Fighting Life

Late last night, my heart started racing and I could not calm down.  This happened many, many times while I was pregnant with Iris; far fewer this pregnancy.  I had adapted a “whatever happens, happens” approach in the early weeks, but now as I am in the middle of that time period of “where things went wrong” between Nelle and Iris, it is becoming harder to control.

Maybe it is because there are no indications that anything is wrong, so now I am fighting hope.  Maybe it is because the days drag by and I feel like I have been pregnant for two years instead of two weeks.  Maybe it is because I was pregnant with Nelle at this time in 2015, so in a way, it has been two years.  Our lives have more elements now, between the kids being older, different jobs, and what we have been through.  We are being forced to look forward, when really I want to just ignore everything beyond the present.  Maybe it was because on my way out the door yesterday, my therapist whispered to me that I am a cute pregnant person.  It occurred to me that she has not seen me this pregnant before.  Last time I would have seen her before losing Iris was around 15 weeks, and the first time I met her was after losing Nelle.  I smile in recognition of the compliment, but winced too.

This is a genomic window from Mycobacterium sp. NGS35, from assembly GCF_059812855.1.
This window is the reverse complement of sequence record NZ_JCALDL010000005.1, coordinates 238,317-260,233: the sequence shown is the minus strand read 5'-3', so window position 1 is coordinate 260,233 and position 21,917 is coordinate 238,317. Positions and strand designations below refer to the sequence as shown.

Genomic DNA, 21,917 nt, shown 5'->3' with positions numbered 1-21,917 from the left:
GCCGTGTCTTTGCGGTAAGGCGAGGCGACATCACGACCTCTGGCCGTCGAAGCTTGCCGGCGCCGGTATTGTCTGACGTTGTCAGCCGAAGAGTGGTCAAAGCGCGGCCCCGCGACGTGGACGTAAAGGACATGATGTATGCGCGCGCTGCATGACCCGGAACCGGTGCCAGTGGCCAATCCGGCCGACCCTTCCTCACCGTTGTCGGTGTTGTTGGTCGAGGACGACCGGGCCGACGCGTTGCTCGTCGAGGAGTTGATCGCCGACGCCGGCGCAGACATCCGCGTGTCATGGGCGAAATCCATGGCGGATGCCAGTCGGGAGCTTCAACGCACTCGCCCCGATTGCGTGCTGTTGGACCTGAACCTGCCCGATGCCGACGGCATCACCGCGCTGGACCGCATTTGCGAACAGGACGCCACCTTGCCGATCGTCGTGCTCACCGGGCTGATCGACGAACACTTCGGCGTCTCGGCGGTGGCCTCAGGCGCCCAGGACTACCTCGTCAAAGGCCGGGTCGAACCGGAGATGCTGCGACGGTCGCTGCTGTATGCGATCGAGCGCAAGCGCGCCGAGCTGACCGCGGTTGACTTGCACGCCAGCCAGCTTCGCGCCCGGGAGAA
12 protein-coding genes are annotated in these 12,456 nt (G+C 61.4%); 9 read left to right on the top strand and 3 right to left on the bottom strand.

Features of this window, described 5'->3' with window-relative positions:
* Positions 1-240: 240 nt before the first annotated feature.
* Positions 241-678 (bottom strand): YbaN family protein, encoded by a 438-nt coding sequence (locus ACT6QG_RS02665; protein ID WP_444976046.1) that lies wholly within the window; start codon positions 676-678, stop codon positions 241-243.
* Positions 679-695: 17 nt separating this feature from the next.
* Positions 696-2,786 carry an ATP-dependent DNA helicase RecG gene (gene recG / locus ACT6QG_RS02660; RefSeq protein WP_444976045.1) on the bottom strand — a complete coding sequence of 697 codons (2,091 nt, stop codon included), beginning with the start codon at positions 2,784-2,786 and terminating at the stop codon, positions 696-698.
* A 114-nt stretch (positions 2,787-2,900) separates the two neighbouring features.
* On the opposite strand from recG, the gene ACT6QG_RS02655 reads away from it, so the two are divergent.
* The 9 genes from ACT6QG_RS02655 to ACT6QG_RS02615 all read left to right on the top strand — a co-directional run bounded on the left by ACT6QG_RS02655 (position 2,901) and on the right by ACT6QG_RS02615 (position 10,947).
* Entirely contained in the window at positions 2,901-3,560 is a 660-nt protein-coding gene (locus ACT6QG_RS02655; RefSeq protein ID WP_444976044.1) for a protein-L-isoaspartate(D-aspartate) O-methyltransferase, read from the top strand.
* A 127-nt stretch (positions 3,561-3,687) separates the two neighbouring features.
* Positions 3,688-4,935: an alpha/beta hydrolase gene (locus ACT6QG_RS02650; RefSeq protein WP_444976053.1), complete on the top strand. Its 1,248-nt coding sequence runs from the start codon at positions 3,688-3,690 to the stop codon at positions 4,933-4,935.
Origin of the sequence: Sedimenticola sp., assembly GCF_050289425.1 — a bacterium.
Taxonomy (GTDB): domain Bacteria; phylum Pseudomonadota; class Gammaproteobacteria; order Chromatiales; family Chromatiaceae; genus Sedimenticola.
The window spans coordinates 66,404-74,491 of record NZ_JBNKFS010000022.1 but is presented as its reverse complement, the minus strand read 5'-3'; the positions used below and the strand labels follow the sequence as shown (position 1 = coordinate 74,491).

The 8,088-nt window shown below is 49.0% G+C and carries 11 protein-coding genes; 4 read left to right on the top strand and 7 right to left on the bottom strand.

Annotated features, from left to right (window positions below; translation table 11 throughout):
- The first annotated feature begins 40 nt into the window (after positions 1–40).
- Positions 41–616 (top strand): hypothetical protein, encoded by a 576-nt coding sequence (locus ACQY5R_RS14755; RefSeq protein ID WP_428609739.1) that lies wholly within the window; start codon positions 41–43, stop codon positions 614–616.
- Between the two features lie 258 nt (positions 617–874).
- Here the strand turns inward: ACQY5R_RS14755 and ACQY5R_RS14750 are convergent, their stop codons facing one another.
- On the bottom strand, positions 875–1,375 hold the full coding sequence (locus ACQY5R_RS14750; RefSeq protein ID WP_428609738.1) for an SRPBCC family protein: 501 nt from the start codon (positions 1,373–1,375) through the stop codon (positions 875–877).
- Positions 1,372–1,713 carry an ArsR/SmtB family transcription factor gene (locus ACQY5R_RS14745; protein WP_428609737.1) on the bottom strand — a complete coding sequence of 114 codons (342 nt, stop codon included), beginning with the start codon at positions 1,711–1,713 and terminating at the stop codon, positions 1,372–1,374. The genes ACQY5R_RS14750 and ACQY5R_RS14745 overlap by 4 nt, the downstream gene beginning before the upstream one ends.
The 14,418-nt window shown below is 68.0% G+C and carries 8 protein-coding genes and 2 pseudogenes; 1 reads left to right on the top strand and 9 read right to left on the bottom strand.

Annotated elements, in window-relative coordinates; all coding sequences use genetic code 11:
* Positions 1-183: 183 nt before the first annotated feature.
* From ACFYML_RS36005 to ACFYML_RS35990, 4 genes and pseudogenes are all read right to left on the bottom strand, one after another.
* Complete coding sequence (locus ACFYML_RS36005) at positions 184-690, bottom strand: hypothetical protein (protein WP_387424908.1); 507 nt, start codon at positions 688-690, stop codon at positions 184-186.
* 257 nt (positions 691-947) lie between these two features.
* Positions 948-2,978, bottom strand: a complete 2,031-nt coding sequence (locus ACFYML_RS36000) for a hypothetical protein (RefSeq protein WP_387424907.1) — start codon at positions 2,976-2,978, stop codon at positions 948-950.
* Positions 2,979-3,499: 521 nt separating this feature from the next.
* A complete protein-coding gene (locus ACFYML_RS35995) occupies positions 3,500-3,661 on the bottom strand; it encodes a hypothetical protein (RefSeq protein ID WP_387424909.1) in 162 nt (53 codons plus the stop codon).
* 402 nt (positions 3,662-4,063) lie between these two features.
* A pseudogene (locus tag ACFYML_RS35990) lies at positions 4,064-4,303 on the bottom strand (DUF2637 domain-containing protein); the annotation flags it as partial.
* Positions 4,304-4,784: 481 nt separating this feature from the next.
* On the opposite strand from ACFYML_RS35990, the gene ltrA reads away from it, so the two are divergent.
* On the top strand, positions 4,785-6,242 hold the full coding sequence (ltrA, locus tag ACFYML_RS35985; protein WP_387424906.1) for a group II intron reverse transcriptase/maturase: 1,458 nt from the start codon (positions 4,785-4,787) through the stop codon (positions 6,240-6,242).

Maybe it is because we are celebrating Quentin’s birthday at Great Wolf Lodge this weekend.  The first time we went there was for Theo’s birthday, not even three weeks after losing Nelle.  I had to wear a maternity swimming suit because a regular suit would not fit and I hated every minute.  The second time we went there was for Quentin’s birthday, a mere five weeks after losing Iris.  Same awfulness.  The third time was for Theo’s birthday this past fall.  I was not pregnant, contemplating the months ahead, and unable to enjoy myself, remembering how painful the previous two visits had been.  Luckily my mood does not deter from the kids’ enjoyment at all.  And now this visit.